Friday, October 27, 2006

A Lick of Varnish.

Lovely what a lick of varnish can do for a tatty old bit of scrapwood. A little sandpaper helps too.

Friday, October 20, 2006

Kick-Up Rudder

My idea of a kick-up rudder was based on an illustration I had seen in a boating book some time ago. Though I was sure it was in one of my own books, I couldnt find it when I decided to try and fabricate my own. Lacking a prototype, I simply began to sketch the design of the rudder on a very weathered 12mmX 200mm pine board and let it take shape from there.
I used a blackboard compass to describe a 5cm radius for the pivot point about 30cm from the top. I cut the resulting line with a jigsaw and then spent some time smoothing the arc I had cut so that the top and bottom halves of the rudder pivotted smoothly. A pair of sheaves were made from an offcut of plywood and a 6omm stainless steel bolt formed the pintle of the joint. The chord of the rudder was shaped using an electric plane. This was the first time I had a chance to try out this new tool of mine and I was very pleased with the result. I shall try a more ambitious shape when I get round to manufacturing a shallower draft daggerboard.
The tiller was formed from a length of 12mmX20mm scrapwood I found laying around. I used a router to round over the stock and then spent a fair amount of time sanding it to the shape I wanted. Lastly I ran a length of shock cord through a channel on the leading edge of the rudder to allow it to pivot upwards should the boat run aground and then pull it back straight once in deeper water.
The shape and design of the rudder were not arrived at in any scientific way, they simply 'look right'. That having been said I am confident that once I undertake sea trials the new rudder will do the job nicely. There is something immensly satisfying about turning a few very shabby pieces of scrapwood and turning them into a rather handsome rudder and tiller. Now I must hunt around the back of the shed to see if there are any larger planks that might make a nice centreboard.

Saturday, September 23, 2006

Sailing Into a New Season

My fondness for comfort and particularly my aversion to wading through cold water and shivering in the cockpit of Nifty Scarlet made winter a long hiatus from sailing. Not that the winter was, for the most part a bitter one, just that I prefer warm weather for sailing and so it was the coming of spring that heralded Nifty Scarlet's return to her element. She had wintered on the trailer in the driveway and had become full of wind-blown leaves and twigs and had a little water pooled in the bottom of the cockpit. Other than this she seemed to be in good shape and apart from a tidy up I did little to prepare her for the new season.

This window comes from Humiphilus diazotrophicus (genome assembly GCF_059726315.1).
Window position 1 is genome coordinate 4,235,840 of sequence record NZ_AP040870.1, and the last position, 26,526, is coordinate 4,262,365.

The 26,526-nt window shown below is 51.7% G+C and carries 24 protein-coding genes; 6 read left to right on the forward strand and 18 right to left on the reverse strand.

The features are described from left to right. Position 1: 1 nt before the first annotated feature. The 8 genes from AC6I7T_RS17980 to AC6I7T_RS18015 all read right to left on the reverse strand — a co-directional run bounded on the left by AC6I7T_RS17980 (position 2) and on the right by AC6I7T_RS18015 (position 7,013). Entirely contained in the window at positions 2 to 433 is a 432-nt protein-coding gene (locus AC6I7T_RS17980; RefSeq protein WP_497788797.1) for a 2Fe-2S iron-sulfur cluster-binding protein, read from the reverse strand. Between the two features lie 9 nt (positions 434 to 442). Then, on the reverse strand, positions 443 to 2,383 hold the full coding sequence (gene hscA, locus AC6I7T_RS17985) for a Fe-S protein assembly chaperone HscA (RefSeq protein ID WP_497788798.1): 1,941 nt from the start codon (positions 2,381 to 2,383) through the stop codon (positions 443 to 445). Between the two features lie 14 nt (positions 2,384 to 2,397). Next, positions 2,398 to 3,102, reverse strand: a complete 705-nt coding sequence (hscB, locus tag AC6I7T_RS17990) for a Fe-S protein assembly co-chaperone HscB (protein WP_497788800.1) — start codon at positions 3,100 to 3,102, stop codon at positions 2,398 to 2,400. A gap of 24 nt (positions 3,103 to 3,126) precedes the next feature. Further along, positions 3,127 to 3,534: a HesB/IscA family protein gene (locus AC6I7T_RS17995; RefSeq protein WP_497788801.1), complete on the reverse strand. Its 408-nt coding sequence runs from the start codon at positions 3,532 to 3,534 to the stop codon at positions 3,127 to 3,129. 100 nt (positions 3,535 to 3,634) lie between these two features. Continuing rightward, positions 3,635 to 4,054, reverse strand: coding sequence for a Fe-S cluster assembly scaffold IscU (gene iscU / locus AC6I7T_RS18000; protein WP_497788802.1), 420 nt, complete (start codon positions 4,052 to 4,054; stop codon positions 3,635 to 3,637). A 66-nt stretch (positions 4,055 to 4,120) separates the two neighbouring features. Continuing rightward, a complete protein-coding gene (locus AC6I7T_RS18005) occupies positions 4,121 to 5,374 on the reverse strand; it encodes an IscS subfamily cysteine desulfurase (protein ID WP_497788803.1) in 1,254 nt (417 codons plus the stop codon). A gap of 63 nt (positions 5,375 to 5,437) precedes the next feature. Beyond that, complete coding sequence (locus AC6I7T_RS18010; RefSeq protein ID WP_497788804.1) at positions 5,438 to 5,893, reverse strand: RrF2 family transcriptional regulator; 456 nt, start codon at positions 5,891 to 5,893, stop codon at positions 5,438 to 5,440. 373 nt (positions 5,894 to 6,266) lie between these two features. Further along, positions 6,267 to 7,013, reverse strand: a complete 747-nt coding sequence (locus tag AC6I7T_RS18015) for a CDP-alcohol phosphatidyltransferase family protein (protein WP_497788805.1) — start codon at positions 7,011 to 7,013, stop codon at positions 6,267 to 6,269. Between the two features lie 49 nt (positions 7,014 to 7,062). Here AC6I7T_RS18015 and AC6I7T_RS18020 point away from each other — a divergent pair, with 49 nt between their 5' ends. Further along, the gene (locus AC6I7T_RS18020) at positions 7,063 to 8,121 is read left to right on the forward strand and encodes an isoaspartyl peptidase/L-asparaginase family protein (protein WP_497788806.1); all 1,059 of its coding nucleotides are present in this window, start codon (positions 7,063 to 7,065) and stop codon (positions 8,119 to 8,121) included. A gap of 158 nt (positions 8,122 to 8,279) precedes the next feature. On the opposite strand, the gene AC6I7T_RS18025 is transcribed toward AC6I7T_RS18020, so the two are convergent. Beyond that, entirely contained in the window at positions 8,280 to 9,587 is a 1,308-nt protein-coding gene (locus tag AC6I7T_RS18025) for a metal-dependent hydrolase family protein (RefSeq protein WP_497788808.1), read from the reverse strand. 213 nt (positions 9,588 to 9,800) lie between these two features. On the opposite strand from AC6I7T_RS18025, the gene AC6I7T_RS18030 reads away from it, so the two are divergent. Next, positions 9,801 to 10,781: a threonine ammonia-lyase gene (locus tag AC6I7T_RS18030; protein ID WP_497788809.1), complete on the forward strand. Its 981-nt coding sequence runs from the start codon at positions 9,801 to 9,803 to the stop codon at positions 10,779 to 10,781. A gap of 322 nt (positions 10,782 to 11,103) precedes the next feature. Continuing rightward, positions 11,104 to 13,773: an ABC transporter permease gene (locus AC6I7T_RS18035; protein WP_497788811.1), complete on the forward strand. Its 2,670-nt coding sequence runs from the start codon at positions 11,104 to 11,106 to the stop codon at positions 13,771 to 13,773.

This weekend being the first opportunity for a while to go take to the water I was keen to take the boys back to the lake. My younger lad decided he did not wish to join us so we took a freind of my elder son. The weather was perfect for a shakedown trip, warm and with a mild onshore breeze. A helpful passer-buy gave me a hand rigging the mast and we were ready to launch fairly quickly.
Nifty Scarlet seemed a bit reluctant to return to the water. We made several attempts at getting underway and each time she would stall and then the breeze would push her back into the shallows where she would become stuck fast. I think a large part of the reason for this is that the NS14 is not well suited to the shallows of Narrabeen Lake. The daggerboard keel is long and the rudder also. Since I have no plans to race her I should look into fabricating a shorter keel with a slope to the front, so that it might 'ride-up' as the dinghy sails into shallows. Likewise a second swing-up style rudder might be worth experimenting with.
In the end, by wading rather further than I normally would have in the muddy water, we managed to get her underway and free of the shallows. We spent a pleasant hour tacking back and forth across the lake. Along the way we saw a couple of spectacular jumps by some large fish that inhabit the lake. The breeze was light but constant and the sun not too fiercely hot. Our guest seemed to enjoy the afternoon as much as we did.